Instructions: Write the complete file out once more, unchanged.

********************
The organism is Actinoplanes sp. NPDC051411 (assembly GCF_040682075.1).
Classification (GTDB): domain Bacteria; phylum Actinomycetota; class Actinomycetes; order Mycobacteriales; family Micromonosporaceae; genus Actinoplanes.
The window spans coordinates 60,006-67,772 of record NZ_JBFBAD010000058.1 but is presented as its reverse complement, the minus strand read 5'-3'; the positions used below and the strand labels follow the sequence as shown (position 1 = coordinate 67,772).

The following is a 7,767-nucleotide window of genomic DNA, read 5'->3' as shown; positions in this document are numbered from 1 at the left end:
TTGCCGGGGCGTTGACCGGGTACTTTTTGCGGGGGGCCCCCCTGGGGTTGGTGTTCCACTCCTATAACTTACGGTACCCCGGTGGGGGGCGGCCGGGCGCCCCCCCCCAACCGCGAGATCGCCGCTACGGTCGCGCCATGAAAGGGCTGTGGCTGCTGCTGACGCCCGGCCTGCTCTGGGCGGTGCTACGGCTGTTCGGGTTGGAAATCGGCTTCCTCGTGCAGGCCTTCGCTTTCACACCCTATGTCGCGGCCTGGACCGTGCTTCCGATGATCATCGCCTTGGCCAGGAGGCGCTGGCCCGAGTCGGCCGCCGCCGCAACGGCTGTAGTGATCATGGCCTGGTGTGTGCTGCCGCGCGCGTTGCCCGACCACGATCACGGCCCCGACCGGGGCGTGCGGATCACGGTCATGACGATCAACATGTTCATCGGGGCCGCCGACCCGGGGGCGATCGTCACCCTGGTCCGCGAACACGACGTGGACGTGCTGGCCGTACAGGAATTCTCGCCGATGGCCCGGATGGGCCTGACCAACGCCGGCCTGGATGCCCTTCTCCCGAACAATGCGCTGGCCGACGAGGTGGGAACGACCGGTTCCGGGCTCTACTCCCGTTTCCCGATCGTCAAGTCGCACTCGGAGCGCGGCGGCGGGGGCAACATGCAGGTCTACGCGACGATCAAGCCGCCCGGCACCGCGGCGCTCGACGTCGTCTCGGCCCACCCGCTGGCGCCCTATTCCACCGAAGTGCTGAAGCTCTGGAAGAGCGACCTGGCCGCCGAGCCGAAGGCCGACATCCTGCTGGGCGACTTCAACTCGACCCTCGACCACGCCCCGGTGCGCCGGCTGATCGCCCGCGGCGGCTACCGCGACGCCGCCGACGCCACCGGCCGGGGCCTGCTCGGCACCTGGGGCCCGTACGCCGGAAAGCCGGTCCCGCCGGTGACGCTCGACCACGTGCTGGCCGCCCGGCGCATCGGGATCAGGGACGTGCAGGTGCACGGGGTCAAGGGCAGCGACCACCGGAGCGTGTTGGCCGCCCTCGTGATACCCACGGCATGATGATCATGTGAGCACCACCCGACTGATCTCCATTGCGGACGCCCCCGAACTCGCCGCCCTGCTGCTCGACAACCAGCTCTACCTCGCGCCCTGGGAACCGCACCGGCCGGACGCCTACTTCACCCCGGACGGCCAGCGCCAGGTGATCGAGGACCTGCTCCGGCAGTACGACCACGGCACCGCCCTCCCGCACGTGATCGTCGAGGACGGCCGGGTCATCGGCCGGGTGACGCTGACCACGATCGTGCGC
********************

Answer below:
The organism is Actinoplanes sp. NPDC051411 (assembly GCF_040682075.1).
Classification (GTDB): domain Bacteria; phylum Actinomycetota; class Actinomycetes; order Mycobacteriales; family Micromonosporaceae; genus Actinoplanes.
The window spans coordinates 60,006-67,772 of record NZ_JBFBAD010000058.1 but is presented as its reverse complement, the minus strand read 5'-3'; the positions used below and the strand labels follow the sequence as shown (position 1 = coordinate 67,772).

The following is a 7,767-nucleotide window of genomic DNA, read 5'->3' as shown; positions in this document are numbered from 1 at the left end:
TTGCCGGGGCGTTGACCGGGTACTTTTTGCGGGGGGCCCCCCTGGGGTTGGTGTTCCACTCCTATAACTTACGGTACCCCGGTGGGGGGCGGCCGGGCGCCCCCCCCCAACCGCGAGATCGCCGCTACGGTCGCGCCATGAAAGGGCTGTGGCTGCTGCTGACGCCCGGCCTGCTCTGGGCGGTGCTACGGCTGTTCGGGTTGGAAATCGGCTTCCTCGTGCAGGCCTTCGCTTTCACACCCTATGTCGCGGCCTGGACCGTGCTTCCGATGATCATCGCCTTGGCCAGGAGGCGCTGGCCCGAGTCGGCCGCCGCCGCAACGGCTGTAGTGATCATGGCCTGGTGTGTGCTGCCGCGCGCGTTGCCCGACCACGATCACGGCCCCGACCGGGGCGTGCGGATCACGGTCATGACGATCAACATGTTCATCGGGGCCGCCGACCCGGGGGCGATCGTCACCCTGGTCCGCGAACACGACGTGGACGTGCTGGCCGTACAGGAATTCTCGCCGATGGCCCGGATGGGCCTGACCAACGCCGGCCTGGATGCCCTTCTCCCGAACAATGCGCTGGCCGACGAGGTGGGAACGACCGGTTCCGGGCTCTACTCCCGTTTCCCGATCGTCAAGTCGCACTCGGAGCGCGGCGGCGGGGGCAACATGCAGGTCTACGCGACGATCAAGCCGCCCGGCACCGCGGCGCTCGACGTCGTCTCGGCCCACCCGCTGGCGCCCTATTCCACCGAAGTGCTGAAGCTCTGGAAGAGCGACCTGGCCGCCGAGCCGAAGGCCGACATCCTGCTGGGCGACTTCAACTCGACCCTCGACCACGCCCCGGTGCGCCGGCTGATCGCCCGCGGCGGCTACCGCGACGCCGCCGACGCCACCGGCCGGGGCCTGCTCGGCACCTGGGGCCCGTACGCCGGAAAGCCGGTCCCGCCGGTGACGCTCGACCACGTGCTGGCCGCCCGGCGCATCGGGATCAGGGACGTGCAGGTGCACGGGGTCAAGGGCAGCGACCACCGGAGCGTGTTGGCCGCCCTCGTGATACCCACGGCATGATGATCATGTGAGCACCACCCGACTGATCTCCATTGCGGACGCCCCCGAACTCGCCGCCCTGCTGCTCGACAACCAGCTCTACCTCGCGCCCTGGGAACCGCACCGGCCGGACGCCTACTTCACCCCGGACGGCCAGCGCCAGGTGATCGAGGACCTGCTCCGGCAGTACGACCACGGCACCGCCCTCCCGCACGTGATCGTCGAGGACGGCCGGGTCATCGGCCGGGTGACGCTGACCACGATCGTGCGC